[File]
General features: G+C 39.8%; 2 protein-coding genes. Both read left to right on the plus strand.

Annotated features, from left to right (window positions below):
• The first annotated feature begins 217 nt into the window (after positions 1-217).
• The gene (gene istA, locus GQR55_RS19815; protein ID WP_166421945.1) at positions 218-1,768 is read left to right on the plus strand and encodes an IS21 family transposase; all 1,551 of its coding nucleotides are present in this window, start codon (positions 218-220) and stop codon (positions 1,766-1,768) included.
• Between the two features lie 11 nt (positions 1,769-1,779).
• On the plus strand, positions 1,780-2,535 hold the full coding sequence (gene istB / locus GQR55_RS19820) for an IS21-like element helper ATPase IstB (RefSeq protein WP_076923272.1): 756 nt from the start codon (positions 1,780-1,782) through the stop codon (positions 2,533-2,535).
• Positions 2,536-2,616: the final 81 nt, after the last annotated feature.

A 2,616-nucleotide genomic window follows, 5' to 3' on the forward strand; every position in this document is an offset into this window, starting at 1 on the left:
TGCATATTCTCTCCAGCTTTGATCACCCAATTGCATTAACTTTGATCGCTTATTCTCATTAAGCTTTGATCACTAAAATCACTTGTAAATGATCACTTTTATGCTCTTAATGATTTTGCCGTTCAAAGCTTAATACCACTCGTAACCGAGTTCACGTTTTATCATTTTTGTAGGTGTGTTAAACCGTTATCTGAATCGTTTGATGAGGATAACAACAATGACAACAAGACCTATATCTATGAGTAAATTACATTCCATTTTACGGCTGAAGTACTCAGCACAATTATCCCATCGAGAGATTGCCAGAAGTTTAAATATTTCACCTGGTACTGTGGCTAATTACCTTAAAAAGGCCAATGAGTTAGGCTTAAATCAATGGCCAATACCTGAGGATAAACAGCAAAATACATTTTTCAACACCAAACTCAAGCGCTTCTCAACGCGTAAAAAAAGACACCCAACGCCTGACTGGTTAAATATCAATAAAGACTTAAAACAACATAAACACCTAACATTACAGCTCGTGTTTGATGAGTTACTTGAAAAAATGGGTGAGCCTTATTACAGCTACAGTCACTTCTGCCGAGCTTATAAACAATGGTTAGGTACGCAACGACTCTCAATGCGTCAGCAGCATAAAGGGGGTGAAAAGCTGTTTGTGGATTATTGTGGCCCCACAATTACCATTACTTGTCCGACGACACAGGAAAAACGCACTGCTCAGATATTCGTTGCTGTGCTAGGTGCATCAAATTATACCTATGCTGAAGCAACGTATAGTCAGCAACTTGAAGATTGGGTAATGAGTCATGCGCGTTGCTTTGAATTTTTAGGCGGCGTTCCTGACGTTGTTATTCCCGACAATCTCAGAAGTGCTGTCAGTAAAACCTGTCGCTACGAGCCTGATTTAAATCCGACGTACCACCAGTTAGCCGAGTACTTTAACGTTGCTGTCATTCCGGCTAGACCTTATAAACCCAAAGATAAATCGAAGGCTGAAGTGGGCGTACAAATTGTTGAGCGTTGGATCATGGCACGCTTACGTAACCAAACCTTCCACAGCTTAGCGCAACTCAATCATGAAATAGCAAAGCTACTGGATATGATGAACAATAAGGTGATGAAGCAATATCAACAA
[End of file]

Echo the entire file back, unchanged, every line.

General features: G+C 39.8%; 2 protein-coding genes. Both read left to right on the plus strand.

Annotated features, from left to right (window positions below):
• The first annotated feature begins 217 nt into the window (after positions 1-217).
• The gene (gene istA, locus GQR55_RS19815; protein ID WP_166421945.1) at positions 218-1,768 is read left to right on the plus strand and encodes an IS21 family transposase; all 1,551 of its coding nucleotides are present in this window, start codon (positions 218-220) and stop codon (positions 1,766-1,768) included.
• Between the two features lie 11 nt (positions 1,769-1,779).
• On the plus strand, positions 1,780-2,535 hold the full coding sequence (gene istB / locus GQR55_RS19820) for an IS21-like element helper ATPase IstB (RefSeq protein WP_076923272.1): 756 nt from the start codon (positions 1,780-1,782) through the stop codon (positions 2,533-2,535).
• Positions 2,536-2,616: the final 81 nt, after the last annotated feature.

A 2,616-nucleotide genomic window follows, 5' to 3' on the forward strand; every position in this document is an offset into this window, starting at 1 on the left:
TGCATATTCTCTCCAGCTTTGATCACCCAATTGCATTAACTTTGATCGCTTATTCTCATTAAGCTTTGATCACTAAAATCACTTGTAAATGATCACTTTTATGCTCTTAATGATTTTGCCGTTCAAAGCTTAATACCACTCGTAACCGAGTTCACGTTTTATCATTTTTGTAGGTGTGTTAAACCGTTATCTGAATCGTTTGATGAGGATAACAACAATGACAACAAGACCTATATCTATGAGTAAATTACATTCCATTTTACGGCTGAAGTACTCAGCACAATTATCCCATCGAGAGATTGCCAGAAGTTTAAATATTTCACCTGGTACTGTGGCTAATTACCTTAAAAAGGCCAATGAGTTAGGCTTAAATCAATGGCCAATACCTGAGGATAAACAGCAAAATACATTTTTCAACACCAAACTCAAGCGCTTCTCAACGCGTAAAAAAAGACACCCAACGCCTGACTGGTTAAATATCAATAAAGACTTAAAACAACATAAACACCTAACATTACAGCTCGTGTTTGATGAGTTACTTGAAAAAATGGGTGAGCCTTATTACAGCTACAGTCACTTCTGCCGAGCTTATAAACAATGGTTAGGTACGCAACGACTCTCAATGCGTCAGCAGCATAAAGGGGGTGAAAAGCTGTTTGTGGATTATTGTGGCCCCACAATTACCATTACTTGTCCGACGACACAGGAAAAACGCACTGCTCAGATATTCGTTGCTGTGCTAGGTGCATCAAATTATACCTATGCTGAAGCAACGTATAGTCAGCAACTTGAAGATTGGGTAATGAGTCATGCGCGTTGCTTTGAATTTTTAGGCGGCGTTCCTGACGTTGTTATTCCCGACAATCTCAGAAGTGCTGTCAGTAAAACCTGTCGCTACGAGCCTGATTTAAATCCGACGTACCACCAGTTAGCCGAGTACTTTAACGTTGCTGTCATTCCGGCTAGACCTTATAAACCCAAAGATAAATCGAAGGCTGAAGTGGGCGTACAAATTGTTGAGCGTTGGATCATGGCACGCTTACGTAACCAAACCTTCCACAGCTTAGCGCAACTCAATCATGAAATAGCAAAGCTACTGGATATGATGAACAATAAGGTGATGAAGCAATATCAACAA